Oil changes are one of the most straightforward maintenance tasks you'll need to perform on your car, but they're also one of the easiest to overlook or defer. Unfortunately, neglecting oil changes can have some fairly serious consequences. At best, you'll reduce the overall lifespan of your engine, while at worst, you may cause serious and potentially catastrophic damage.
You can avoid these costly outcomes by sticking to a routine oil change schedule and avoiding these three common oil maintenance pitfalls.
1. Ignoring Your Filter
Everyone wants to save a few dollars, but skimping on your oil change will likely cost you far more in the long run. One common cost-saving measure is replacing your oil while ignoring the filter or replacing the filter with every other oil change. While this approach might seem like an easy way to save a buck or two, the true costs can be astronomical.
Your oil filter helps protect your engine from small particulates and other contaminants, but it doesn't simply do a worse job at protecting your engine as it gets dirty. Instead, a dirty filter will become more restrictive, eventually starving your engine of oil pressure. This situation can damage or destroy your engine, so replacing your filter with a fresh one at every oil change is critical.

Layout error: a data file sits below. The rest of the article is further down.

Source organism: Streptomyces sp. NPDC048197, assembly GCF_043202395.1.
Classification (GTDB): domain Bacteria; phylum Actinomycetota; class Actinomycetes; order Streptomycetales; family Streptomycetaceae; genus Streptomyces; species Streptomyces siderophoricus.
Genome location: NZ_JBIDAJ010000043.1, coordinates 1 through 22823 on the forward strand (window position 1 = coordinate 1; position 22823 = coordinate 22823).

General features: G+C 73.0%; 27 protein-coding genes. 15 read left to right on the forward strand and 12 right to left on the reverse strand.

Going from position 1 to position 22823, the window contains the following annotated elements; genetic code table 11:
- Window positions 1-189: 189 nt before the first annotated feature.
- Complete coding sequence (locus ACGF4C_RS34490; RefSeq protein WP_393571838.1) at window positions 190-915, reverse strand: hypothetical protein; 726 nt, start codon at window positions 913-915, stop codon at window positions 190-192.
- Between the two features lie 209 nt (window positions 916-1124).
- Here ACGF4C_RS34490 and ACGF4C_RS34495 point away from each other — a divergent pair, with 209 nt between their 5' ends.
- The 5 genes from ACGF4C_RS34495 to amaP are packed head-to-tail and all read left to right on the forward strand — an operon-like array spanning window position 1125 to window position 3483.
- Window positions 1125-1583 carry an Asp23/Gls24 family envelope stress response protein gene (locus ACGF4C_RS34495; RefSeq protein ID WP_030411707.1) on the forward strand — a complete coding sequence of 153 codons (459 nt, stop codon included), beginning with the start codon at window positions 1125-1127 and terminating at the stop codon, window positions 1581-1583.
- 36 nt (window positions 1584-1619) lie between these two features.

2. Not Paying Attention to Oil Specs
Have you ever walked into an auto parts store and found yourself bewildered by the huge array of available oil weighs and varieties? The good news is that you rarely need to make any complicated decisions when choosing an oil for your car. Usually, the best option is to follow your manufacturer's recommendations.
You can typically find the recommended oil for your vehicle in your owner's manual or on a sticker under your hood. If in doubt, contact your local dealership and ask about the recommended oil weight for your car. Sticking with your manufacturer's recommended oil spec will provide your engine with the best protection and longevity.
3. Failing to Understand Oil Change Schedules
Many manufacturers recommend a standard and a "severe" oil change schedule. If you look in your user's manual, you'll usually find that the severe service schedule is significantly shorter than the standard schedule. Following the severe schedule may be a good idea if you frequently use your vehicle to tow, take many short trips in cold weather, or do more city driving than highway driving.
Remember that there's no harm in changing your oil more often, so following the severe schedule can be a good idea if you think you treat your vehicle harder than average. Discussing your oil change intervals and driving habits with a trusted automotive shop can also be a good way to decide if the service schedule is right for your car.
For more info about car oil changes, contact a local company.